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Mobile gaming rolls out in Annapolis area

January 12, 2010 by By ELISHA SAUERS, Annapolis Capital

Paul W. Gillespie — The Capital

Cathy Rogers, a new franchisee of the Games2U company, shows off her arcade on wheels she rents out for parties. Rogers and her son, Loren Willcock, bought the franchise rights for the Annapolis area last year and put their van on the road, billing 300 events in 2009.

Cathy Rogers and Loren Willcock, mother-and-son business partners, are, in some ways, driving by the seat of their pants.

They opted to open a franchise in Annapolis in April during the worst economy in decades, with a business concept totally reliant on disposable income.

After selling their family's lawn-care business, GreenCare Lawn and Landscape Services Inc., which served south county and Calvert County, Rogers and Willcock are trying something completely foreign to their former institutional knowledge.

Of all things, they're investing in kids birthday parties.

"I know," Rogers said, anticipating one's reaction before spoken. "But no matter how parents are hurting, they won't skimp on their kids, I don't care what."

And Rogers may be an example of that herself. After researching business opportunities, Games2U was her son's idea. Willcock, an avid gamer, said after having worked for the family business since the age of 9, he wanted to follow his passion for his next employment and shuddered at the thought of - gulp - a regular, 9-to-5 job.

It wasn't too tough to convince Mom, though.

"I was excited. My biggest reservation was that it was a franchise," Rogers said. "But other than that, most people think owning your own business, especially in a recession, is a risk. But when you are working for someone else, you never know if you're going to get that pink slip. The only threat I face is whether I'm motivated to get up in the morning."

Called Games2U, it's an arcade on wheels, with video game theaters, an inflatable hamster ball for people, foam machines and outdoor laser tag.

In the years of the Transformers movies, Rogers and Willcock's super-stretch van brings the films to life without the blockbuster CG and special effects. Once in "park," a few switches send a canvas awning sailing out from the side of the vehicle, shielding any glare the sun might cast onto the flat screen TVs that are then unveiled, flanking the outsides of the van. Strobes and lasers light the setup while a sound system blasts party music into the air.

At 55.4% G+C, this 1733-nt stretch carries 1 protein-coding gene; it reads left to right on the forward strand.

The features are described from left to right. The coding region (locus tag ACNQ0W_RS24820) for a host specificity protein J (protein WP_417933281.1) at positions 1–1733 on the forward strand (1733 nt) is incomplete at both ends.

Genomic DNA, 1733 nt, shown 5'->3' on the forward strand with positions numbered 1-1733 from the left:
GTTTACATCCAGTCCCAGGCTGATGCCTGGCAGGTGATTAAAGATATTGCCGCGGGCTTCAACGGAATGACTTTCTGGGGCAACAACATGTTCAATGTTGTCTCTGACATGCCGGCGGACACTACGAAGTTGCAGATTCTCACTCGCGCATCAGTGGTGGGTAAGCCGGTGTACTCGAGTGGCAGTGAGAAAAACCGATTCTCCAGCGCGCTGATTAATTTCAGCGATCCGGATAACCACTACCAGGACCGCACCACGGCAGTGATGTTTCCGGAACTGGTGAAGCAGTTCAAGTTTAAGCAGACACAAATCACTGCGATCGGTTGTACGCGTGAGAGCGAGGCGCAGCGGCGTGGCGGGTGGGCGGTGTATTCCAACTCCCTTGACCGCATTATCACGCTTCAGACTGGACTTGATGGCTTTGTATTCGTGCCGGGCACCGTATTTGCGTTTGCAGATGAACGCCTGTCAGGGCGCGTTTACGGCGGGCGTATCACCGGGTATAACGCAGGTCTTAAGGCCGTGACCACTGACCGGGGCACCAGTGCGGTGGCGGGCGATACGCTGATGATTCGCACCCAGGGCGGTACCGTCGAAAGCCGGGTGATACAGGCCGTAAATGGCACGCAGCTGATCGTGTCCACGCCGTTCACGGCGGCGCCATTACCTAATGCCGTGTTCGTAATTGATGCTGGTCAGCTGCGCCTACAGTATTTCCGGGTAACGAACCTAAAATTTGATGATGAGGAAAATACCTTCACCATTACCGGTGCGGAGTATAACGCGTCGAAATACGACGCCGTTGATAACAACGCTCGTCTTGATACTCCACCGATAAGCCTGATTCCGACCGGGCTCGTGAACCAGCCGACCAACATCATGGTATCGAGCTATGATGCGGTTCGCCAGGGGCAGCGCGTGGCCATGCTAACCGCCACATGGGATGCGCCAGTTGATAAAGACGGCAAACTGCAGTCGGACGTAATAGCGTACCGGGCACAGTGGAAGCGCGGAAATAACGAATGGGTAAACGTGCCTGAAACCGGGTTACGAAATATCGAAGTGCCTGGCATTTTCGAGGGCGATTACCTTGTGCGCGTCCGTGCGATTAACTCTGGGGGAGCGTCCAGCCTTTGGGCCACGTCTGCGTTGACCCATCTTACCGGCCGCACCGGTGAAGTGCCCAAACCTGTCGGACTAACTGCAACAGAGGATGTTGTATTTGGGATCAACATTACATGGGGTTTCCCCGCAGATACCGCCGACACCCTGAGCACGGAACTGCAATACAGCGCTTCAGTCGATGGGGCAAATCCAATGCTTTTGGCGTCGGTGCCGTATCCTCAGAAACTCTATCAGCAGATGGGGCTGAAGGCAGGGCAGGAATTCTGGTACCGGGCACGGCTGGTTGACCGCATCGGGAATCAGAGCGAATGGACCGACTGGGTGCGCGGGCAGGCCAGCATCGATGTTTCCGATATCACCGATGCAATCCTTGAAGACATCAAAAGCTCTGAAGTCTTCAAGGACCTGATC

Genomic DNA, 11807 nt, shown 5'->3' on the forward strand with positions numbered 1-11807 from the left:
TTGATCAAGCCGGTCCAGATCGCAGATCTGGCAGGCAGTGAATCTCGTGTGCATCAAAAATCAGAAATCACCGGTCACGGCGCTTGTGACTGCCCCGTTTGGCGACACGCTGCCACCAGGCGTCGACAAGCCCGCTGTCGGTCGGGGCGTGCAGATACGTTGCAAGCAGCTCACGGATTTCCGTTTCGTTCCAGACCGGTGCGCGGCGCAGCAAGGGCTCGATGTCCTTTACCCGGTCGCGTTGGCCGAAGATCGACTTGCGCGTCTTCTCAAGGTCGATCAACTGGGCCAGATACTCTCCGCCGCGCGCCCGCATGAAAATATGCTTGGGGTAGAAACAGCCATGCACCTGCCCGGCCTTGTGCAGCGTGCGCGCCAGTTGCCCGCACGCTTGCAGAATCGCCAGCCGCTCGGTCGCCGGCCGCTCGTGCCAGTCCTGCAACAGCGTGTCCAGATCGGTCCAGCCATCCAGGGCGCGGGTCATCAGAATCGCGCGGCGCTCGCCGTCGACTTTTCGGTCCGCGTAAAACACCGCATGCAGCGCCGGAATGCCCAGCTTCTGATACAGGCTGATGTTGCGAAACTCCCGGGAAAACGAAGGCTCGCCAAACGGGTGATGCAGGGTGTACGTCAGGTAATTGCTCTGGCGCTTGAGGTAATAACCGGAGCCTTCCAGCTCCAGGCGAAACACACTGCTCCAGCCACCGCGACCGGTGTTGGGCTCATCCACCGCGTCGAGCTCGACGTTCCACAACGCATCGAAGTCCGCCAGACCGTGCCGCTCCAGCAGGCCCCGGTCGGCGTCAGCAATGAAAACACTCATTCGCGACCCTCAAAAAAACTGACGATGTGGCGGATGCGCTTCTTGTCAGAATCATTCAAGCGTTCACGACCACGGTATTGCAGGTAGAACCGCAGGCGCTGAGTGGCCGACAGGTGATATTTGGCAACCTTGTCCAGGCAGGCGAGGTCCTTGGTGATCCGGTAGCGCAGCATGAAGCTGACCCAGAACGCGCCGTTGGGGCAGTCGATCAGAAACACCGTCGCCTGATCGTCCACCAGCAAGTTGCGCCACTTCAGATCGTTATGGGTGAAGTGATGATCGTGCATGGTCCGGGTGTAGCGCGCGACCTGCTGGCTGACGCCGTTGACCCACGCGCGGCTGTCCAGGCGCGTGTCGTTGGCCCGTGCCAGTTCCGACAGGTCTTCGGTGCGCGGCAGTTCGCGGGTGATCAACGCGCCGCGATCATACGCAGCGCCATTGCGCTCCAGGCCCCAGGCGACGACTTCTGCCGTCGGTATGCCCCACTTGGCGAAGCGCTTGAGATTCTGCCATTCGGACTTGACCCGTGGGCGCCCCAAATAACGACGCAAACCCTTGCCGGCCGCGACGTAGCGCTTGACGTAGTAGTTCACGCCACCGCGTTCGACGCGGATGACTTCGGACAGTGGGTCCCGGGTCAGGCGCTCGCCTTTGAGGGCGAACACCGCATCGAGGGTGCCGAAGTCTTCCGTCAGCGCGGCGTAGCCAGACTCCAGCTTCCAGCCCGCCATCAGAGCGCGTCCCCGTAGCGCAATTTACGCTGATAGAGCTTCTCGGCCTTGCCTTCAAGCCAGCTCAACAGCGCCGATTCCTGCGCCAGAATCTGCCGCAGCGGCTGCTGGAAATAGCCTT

Inside of the van, with a bench stretching the length of it, are more flat screens for video-gaming. And a trailer attached to the vehicle contains more surprises for outdoor games.

Even during a simple demonstration, the van becomes quite a spectacle.

"Oh, no matter where we go, we don't stay empty long," Willcock said while taking a Guitar Hero fender out of a storage compartment.

Though they specialize in birthday parties, they also do events for adults, such as tailgates and office get-togethers. In their first year, the family business entertained at 300 events. For a 20-person party for two hours, their prices range from about $200 to $400, Willcock said.

But they also hosted a lot of free events to start a buzz. Willcock said they obtained permission from local establishments Outback Steakhouse in Parole and Coldstone Creamery in Edgewater to allow roving consumers to scope out their offerings.

Financing the new venture was the biggest challenge, he said. They had lived off the money they reaped from the GreenCare sale for about six months, so they needed other sources of cash to help get them going. All starting costs combined, Willcock said it was about $150,000 to "put the rig on the road."

"We did get the vehicle financed, but no one's lending right now, even though we have excellent credit," he said. "So we do have a private backer."

And that has kept the Games2U momentum accelerating, they said. They recently purchased two more franchises - one for the Tyson-McClean, Va., area and another in the Rockville-Potomac-Gaithersburg area - to corner the Washington, D.C., corridor.

They're also adding more products from the Games2U franchiser, including a 4-D movie theater and another game based on dodgeball called "Booger Wars" in just a few months.

Entrepreneurial brothers David and Stu Pikoff of Austin, Texas, created the Games2U concept in October 2007 to fill the need for tween and teen party entertaining. So far they've sold almost 100 franchises nationwide and have recently received accolades in Inc. magazine as one of the Top 10 "hottest" franchises on the market.

David Pikoff said he understands how difficult becoming a franchisee is right now but feels the amount of success they've enjoyed in the past two years is a promising sign.

"Sure, it's been a struggle from Day 1 because small business loans just don't exist today, and unless you have equity in your home or want to convert a 401K, it's really tough," he said. "We would already have sold about 300 to 400 (franchises) by now if we hadn't had the recession."

But the company has an edge right now among hopeful franchisees because it differs from the usual suspects, he said.

"Eighty percent of all franchises have to do with food, and the retail environment is just a dying breed," he said. "Mobile businesses of every kind are thriving right now."